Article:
Nussle outlines key principles that should guide all CFPB action for Congress

The CFPB’s authority should be used in a manner that is consistent with the spirit of the Dodd-Frank Act, America’s Credit Unions President/CEO Jim Nussle wrote to the Senate Banking Committee Tuesday. Nussle outlined several of the industry’s top concerns and recommendations for the bureau ahead of today’s hearing where CFPB Director Rohit Chopra is expected to present the bureau’s semi-annual report to Congress.  

In the letter, Nussle recommends several key principles – developed with member credit unions – to  guide any CFPB action: 

  • Appropriate tailoring of regulations to reduce disruption for community-based financial institutions; 
  • Consistency and transparency during the development and implementation of rulemakings and supervision enforcement policies; 
  • Consultation with the NCUA during the policymaking process to avoid implementation of duplicative or contradictory policies; 
  • Keeping up statutorily mandated feedback processes and the adoption of ‘clear rules of the road’ to provide certainty for regulated entities 
  • Conduct thorough research prior to the adoption of a new rule or policy and base policy decisions on relevant data;  
  • Ensure continued access to credit from reputable providers; and 
  • Encourage and support innovation in the consumer financial services marketplace. 

Nussle reiterated America’s Credit Unions’ legacy organizations both held the position that, given the broad authority vested in the CFPB, a five-person commission would have distinct consumer benefits over a single director structure. He also expressed concerns with various key issues that are top-of-mind for credit unions, including:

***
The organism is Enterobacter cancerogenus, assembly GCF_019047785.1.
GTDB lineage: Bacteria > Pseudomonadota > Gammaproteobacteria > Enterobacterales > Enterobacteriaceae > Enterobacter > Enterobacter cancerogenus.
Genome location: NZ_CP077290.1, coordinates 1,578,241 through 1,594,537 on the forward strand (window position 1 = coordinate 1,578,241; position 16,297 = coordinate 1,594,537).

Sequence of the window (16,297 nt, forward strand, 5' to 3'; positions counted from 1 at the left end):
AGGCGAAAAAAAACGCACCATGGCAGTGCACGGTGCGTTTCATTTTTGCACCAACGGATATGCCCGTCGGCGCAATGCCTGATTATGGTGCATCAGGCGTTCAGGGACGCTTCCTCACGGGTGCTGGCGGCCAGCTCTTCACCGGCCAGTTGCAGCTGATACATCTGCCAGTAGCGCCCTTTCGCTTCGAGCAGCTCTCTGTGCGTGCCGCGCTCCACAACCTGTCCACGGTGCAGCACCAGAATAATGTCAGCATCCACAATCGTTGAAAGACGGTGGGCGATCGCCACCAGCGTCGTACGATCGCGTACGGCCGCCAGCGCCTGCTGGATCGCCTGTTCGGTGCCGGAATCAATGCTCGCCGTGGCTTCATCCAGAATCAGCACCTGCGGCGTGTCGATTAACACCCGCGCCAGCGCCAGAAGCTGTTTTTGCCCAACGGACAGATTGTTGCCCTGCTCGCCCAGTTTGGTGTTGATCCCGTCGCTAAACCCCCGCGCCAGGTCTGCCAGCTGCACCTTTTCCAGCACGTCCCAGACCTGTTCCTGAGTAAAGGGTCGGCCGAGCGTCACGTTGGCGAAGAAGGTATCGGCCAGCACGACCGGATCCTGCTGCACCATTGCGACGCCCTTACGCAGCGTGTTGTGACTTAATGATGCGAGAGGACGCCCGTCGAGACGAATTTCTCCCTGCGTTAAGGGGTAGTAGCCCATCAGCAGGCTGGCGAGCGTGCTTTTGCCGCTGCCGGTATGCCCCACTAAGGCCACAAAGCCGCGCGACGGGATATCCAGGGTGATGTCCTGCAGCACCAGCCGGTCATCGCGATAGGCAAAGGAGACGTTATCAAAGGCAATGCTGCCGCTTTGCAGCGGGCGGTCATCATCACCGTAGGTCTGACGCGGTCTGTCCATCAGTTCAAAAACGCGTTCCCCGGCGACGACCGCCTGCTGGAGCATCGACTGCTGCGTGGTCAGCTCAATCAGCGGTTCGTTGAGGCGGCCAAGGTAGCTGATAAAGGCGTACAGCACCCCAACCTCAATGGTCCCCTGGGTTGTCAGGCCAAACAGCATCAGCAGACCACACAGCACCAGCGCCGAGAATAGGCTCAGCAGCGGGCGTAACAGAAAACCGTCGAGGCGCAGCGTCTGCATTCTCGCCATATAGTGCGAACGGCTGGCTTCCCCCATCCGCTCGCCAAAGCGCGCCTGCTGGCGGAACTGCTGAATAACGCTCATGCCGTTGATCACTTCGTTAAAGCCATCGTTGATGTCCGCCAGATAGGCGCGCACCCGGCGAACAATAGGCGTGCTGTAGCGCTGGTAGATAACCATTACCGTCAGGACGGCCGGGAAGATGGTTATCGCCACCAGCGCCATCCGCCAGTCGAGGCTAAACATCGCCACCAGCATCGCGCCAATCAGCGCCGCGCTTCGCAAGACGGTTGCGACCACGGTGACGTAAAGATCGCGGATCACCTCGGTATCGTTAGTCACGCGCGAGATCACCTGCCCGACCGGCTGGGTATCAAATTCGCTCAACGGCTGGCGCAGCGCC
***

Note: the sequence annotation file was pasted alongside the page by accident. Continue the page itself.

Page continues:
• The bureau’s continued attack on so-called ‘junk fees including the Overdraft and Credit Card Late Fees rulemakings;
  • The involvement of under-regulated and unsupervised nonbank providers in financial activities, such as offering consumer products that cannot be easily examined by regulators; 
  • The CFPB’s proposal to implement of Section 1033 of the Dodd-Frank Act; and
  • The bureau’s process to propose a rule amending Regulation V, which implements the Fair Credit Reporting Act.

The hearing is scheduled to begin today at 9:45 a.m. Eastern and will be available via livestream on the committee’s website

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